Scientists at the CSIRO have published research that shows there is a 99.999% chance that rising temperatures are caused by human activity. Writing in The Conversation they say: “Ignoring the problem is no longer an option.”
Power Failure: The Inside Story of Climate Politics Under Rudd a& Gillard Philip Chubb Black Inc., 2014 302 pages, $29.99 (pb) In 2007 in Australia, “climate policy was a reform full of promise and excitement,” writes Monash University journalism academic Philip Chubb in Power Failure.
It’s all over the news: images of police in military gear pointing war zone weapons at unarmed Black people with their hands in the air. These scenes made my heart race in an all-too-familiar way. I was devastated for Mike Brown ― the unarmed Black teenager shot dead by police on August 9 ― his family and the people of Ferguson. Almost immediately, I closed my eyes and remembered the same fear for my own family that pangs many times over a given year.
The Renewable Energy Target could become a victim of its own success. A review into the scheme, released on August 29, has recommended the federal government close new investment into renewable energy because it has produced more energy than originally planned. But Labor, Greens and Palmer United Party senators have vowed to block any changes to the scheme. At the same time, a debate has emerged among climate activists about whether we should “change tack” when it comes to campaigning on the issue of climate change.
One of the most frightful ironies of climate change is that it will wreak the most havoc on the people who have done the least to cause it. Pacific Island nations are in the climate frontlines — affected by rising oceans, coastal erosion and extreme weather.
This year’s Australian Climate Action Summit will take place over September 19 to 21 in Brisbane. The Community Climate Network released this statement saying the timing of the summit is more urgent than ever. *** The Australian Climate Action Summit brings individuals from diverse backgrounds, businesses, educational institutions and industries together to discuss climate change and the implementation of methods that not only provide for a sustainable future but to also combat unstable climate change.
The largest coalmine ever built in Australia, and one of the biggest in the world, received final approval from the federal environment minister Greg Hunt on July 28. The Carmichael coalmine in central Queensland, owned by Indian company Adani, is forecast to produce 60 million tonnes of coal a year over the next 60 years. This dwarfs Australia’s current largest mine, which produces 20 million tonnes a year.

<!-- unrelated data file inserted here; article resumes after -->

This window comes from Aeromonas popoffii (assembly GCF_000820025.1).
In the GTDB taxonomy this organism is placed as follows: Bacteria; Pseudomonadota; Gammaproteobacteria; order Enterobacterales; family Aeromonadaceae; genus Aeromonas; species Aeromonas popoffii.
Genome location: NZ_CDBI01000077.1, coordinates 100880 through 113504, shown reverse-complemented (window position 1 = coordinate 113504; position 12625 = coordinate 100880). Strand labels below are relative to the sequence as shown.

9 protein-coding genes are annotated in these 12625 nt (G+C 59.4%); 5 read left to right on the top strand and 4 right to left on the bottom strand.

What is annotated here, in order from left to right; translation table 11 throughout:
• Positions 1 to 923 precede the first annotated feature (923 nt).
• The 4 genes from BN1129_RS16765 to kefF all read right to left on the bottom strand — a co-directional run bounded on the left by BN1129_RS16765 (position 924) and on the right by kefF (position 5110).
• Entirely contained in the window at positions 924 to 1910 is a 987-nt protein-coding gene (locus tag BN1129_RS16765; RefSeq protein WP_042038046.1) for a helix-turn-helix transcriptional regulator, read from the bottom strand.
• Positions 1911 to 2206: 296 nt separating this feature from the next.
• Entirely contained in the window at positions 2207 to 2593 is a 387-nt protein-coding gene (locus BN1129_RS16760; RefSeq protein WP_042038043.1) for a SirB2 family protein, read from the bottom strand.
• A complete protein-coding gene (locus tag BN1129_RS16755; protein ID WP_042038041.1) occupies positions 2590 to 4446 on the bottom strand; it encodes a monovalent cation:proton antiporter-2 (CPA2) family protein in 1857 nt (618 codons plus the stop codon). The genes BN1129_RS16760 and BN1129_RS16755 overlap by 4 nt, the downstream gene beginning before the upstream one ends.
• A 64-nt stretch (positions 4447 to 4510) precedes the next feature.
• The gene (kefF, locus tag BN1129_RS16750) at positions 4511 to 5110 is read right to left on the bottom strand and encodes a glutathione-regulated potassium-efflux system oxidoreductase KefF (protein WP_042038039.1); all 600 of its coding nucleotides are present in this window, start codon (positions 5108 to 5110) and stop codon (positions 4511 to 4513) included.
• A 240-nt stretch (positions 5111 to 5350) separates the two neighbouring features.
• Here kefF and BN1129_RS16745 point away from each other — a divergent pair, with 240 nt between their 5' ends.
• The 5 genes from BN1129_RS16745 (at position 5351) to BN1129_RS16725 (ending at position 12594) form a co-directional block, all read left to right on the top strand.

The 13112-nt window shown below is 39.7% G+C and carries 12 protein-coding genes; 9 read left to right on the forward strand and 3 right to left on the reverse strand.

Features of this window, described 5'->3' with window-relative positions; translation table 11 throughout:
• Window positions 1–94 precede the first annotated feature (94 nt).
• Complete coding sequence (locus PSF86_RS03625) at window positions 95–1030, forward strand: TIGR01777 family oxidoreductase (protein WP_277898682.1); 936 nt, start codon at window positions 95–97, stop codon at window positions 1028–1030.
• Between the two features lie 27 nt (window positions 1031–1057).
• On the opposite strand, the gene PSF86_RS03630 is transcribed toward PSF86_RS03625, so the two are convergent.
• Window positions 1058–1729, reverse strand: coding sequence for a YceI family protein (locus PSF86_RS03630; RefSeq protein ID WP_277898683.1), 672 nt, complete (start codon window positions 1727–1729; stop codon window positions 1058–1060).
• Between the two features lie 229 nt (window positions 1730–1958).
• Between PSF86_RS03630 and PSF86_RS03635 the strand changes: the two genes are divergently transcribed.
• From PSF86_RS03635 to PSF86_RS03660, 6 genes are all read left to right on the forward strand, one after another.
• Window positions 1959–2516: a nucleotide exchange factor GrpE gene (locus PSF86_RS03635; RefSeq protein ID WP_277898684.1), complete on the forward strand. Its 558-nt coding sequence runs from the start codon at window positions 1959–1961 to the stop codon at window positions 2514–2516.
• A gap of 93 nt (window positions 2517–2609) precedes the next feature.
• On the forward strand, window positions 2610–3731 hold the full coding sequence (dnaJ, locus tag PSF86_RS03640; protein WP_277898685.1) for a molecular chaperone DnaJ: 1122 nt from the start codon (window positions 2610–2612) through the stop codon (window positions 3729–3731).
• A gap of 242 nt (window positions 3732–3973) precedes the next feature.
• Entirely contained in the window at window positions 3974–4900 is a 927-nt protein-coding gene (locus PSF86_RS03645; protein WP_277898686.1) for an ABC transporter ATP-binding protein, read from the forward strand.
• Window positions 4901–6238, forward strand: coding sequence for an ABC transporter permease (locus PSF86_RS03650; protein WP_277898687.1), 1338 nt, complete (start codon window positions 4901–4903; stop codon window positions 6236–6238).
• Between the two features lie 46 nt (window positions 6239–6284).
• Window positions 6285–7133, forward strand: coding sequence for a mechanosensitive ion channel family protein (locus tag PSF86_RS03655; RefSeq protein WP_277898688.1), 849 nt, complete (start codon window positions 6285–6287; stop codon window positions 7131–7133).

Twenty-one people were arrested last month while engaging in peaceful civil disobedience in protest against a proposed tar sands mine in north-eastern Utah. This would threaten local land and water, as well as contribute to the global climate crisis. As they await charges, US environmental groups expressed solidarity with the protesters who stood for freedom from dirty fossil fuels and devastating climate impacts.
Remember all those articles that claimed global warming has stopped? Here’s proof that those were anti-scientific fantasies. On July 21, the National Oceanic and Atmospheric Administration (NOAA) announced that last month’s average global temperature was 16.2°C, which is 0.7°C higher than the 20th-century average. Heat records were broken on every continent apart from Antarctica. The rises were especially notable in New Zealand, northern South America, Greenland, central Africa and southern Asia.
Anti-coal activist Jonathan Moylan was sentenced at a hearing of the Supreme Court in Sydney on July 25. He was sentenced to one year and eight months imprisonment, but was released immediately on a two-year good behaviour bond with $1000 surety. Moylan was charged under the Corporations Act for issuing a press release on ANZ letterhead saying the bank had withdrawn its $1.2 billion loan facility from Whitehaven’s Maules Creek Coal Project on environmental and ethical grounds. Whitehaven’s share price temporarily fell before quickly recovering.
The repeal of Australia’s carbon price is a milestone for a Coalition government that thinks nothing should stand between a mining company and big pile of money.